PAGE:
The next day we went to Museum Brandhorst. The museum had a room of Andy Warhol pieces, which we were very happy to see. After the museum, we went to a small cafe called Cafe Marais. It used to be an old drapery store, but a bit more like a haberdashery. They still had many of the goods that were sold, with shelves lining the walls. Then, we went back to Marienplatz and shopped for a while (but didn’t really buy anything).New Munich.png

     We headed to Marienplatz early on our last full day in Munich. After waiting around for a while, the Glockenspiel, a large old clock with life size moving statues, starting playing its music and moving. Old MunichIt last for what seemed like forever, but was really only a bit over 5 minutes. Then we decided to head to an area of Munich that had some great shops. But, when we stopped in the subway station to get breakfast, my dad and oldest sister ditched us. My mom, second oldest sister, and I didn’t know the name of the area, but after wandering around for a few hours we managed to find it. The first thing we did was visit the Viktualienmarkt. The Viktualienmarkt is similar to a farmers market but it is way larger. It has about 15 rows with around 20 stands in each row. We didn’t buy anything since it was so crowded but we did look around. Then we went to get lunch in a big beer hall. It was early afternoon though, so it was pretty empty. After that we went to the Alte Pinakothek. It had many paintings by The Old Masters (great European artists working before the 1800’s). Finally we headed back home and packed up our stuff.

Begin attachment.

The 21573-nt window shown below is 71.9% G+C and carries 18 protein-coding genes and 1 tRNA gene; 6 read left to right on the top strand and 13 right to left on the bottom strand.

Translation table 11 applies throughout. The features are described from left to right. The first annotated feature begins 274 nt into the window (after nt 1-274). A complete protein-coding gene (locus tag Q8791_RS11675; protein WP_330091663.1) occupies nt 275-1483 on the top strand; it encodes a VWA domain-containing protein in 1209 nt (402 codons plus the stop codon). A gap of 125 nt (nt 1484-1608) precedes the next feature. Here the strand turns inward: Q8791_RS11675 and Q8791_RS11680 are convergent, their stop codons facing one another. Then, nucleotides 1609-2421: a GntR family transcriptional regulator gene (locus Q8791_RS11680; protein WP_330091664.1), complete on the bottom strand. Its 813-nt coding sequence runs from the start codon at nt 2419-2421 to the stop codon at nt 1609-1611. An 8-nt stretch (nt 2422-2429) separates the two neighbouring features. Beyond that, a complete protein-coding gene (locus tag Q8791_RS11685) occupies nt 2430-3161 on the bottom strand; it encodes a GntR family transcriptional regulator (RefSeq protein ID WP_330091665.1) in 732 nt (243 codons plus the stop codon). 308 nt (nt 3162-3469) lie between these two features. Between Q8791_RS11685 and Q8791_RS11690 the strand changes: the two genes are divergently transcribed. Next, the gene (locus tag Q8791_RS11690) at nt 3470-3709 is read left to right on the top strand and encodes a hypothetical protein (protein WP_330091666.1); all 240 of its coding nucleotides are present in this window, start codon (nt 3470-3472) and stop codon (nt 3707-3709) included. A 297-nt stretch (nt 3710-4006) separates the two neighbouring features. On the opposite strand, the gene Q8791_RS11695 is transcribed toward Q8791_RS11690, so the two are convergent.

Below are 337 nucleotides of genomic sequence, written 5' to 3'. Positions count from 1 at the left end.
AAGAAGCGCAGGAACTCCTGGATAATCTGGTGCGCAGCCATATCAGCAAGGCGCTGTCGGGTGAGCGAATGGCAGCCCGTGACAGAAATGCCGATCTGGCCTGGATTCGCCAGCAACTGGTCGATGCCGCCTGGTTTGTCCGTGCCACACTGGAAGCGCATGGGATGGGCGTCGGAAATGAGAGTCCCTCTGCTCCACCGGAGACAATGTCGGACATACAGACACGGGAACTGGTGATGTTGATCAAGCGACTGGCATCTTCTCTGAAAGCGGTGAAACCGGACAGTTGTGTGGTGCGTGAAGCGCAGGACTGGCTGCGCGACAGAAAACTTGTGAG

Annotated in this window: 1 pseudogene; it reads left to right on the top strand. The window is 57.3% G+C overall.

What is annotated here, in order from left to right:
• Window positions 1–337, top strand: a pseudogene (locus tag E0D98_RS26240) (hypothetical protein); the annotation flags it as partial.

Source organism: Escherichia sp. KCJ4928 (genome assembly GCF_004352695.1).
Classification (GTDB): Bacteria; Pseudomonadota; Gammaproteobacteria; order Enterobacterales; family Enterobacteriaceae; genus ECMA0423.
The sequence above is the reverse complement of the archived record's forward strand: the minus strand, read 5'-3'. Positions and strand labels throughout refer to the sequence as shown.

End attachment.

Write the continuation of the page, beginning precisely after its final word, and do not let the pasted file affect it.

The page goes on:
The next day we were heading home. We drove back to Zürich and went to the airport. The flight was about nine hours, and by the time we got to Boston it would have been 2 in the morning in Switzerland. As if that wasn’t bad enough, it was two hours after that when I was finally able to sleep. But, the trip had been long and I was happy to get back home. And that entire time, Tofu-san was right by my side!
-Astrid C.

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2 thoughts on “Astrid’s Adventures in Germany

  1. Omi Takahashi and students from Japan on said:

    Astrid-san, from your report, we learned a lot ! Your travel is not just for sightseeing . Thank you again for sharing your experience with us.

  2. Anna S. on said:

    Ooh, this is fascinating! I’m particularly intrigued by the castle and the concentration camp. I remember learning about Dachau last year in History; it’s so sad how many prisoners died there.
    Anyway, it’s interesting how the castle was never finished, could you see the unfinished parts? Was it mostly finished or mostly unfinished? What was it like in the castle? Do you know of any other castles or buildings in the world that haven’t been finished?

    I’m glad you had fun there!
    Anna